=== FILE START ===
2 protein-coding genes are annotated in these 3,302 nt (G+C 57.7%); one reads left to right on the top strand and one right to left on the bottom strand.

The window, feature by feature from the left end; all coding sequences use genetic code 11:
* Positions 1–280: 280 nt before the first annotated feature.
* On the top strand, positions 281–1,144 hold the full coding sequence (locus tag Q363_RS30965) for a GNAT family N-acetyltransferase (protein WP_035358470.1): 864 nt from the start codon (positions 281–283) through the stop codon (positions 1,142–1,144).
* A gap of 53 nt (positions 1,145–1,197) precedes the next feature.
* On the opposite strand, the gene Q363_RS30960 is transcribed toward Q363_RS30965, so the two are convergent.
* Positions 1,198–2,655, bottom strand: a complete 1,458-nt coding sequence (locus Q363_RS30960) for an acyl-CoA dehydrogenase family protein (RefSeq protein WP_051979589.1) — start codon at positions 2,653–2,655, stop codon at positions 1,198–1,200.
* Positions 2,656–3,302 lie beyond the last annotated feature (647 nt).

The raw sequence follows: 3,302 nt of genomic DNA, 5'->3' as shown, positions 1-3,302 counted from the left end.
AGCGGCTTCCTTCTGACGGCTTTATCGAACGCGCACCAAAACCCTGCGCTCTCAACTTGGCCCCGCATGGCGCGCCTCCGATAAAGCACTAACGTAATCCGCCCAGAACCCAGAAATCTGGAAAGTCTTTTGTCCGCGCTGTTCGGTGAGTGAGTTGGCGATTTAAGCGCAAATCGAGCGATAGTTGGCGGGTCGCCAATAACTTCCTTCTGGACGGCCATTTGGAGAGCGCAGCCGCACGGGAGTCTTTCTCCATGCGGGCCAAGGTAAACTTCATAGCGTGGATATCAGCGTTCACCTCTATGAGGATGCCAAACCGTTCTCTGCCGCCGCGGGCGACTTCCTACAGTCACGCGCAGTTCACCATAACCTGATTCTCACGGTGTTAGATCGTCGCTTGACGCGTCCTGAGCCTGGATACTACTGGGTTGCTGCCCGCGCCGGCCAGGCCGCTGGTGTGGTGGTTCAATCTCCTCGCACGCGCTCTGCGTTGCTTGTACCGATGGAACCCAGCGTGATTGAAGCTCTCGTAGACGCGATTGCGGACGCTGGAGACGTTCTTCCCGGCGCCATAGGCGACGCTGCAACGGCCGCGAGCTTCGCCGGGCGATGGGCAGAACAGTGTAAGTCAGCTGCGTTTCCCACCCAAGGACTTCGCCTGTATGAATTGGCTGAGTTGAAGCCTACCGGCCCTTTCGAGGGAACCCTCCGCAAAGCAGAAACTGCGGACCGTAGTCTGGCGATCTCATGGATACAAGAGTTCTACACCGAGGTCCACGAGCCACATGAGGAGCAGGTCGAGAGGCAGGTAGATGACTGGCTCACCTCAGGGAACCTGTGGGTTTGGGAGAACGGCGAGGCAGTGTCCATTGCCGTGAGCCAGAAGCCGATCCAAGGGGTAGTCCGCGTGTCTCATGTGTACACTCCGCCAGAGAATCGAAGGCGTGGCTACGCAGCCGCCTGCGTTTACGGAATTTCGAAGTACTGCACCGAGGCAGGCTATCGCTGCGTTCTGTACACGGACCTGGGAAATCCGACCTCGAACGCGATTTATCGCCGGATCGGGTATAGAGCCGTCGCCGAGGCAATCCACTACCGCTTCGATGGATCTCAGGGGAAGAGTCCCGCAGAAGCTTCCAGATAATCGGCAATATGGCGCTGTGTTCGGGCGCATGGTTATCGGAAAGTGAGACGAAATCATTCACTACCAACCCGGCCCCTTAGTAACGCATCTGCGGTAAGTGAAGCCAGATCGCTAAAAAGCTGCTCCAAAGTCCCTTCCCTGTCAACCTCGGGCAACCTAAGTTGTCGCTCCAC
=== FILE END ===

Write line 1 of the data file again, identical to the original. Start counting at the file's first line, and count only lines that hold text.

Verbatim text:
2 protein-coding genes are annotated in these 3,302 nt (G+C 57.7%); one reads left to right on the top strand and one right to left on the bottom strand.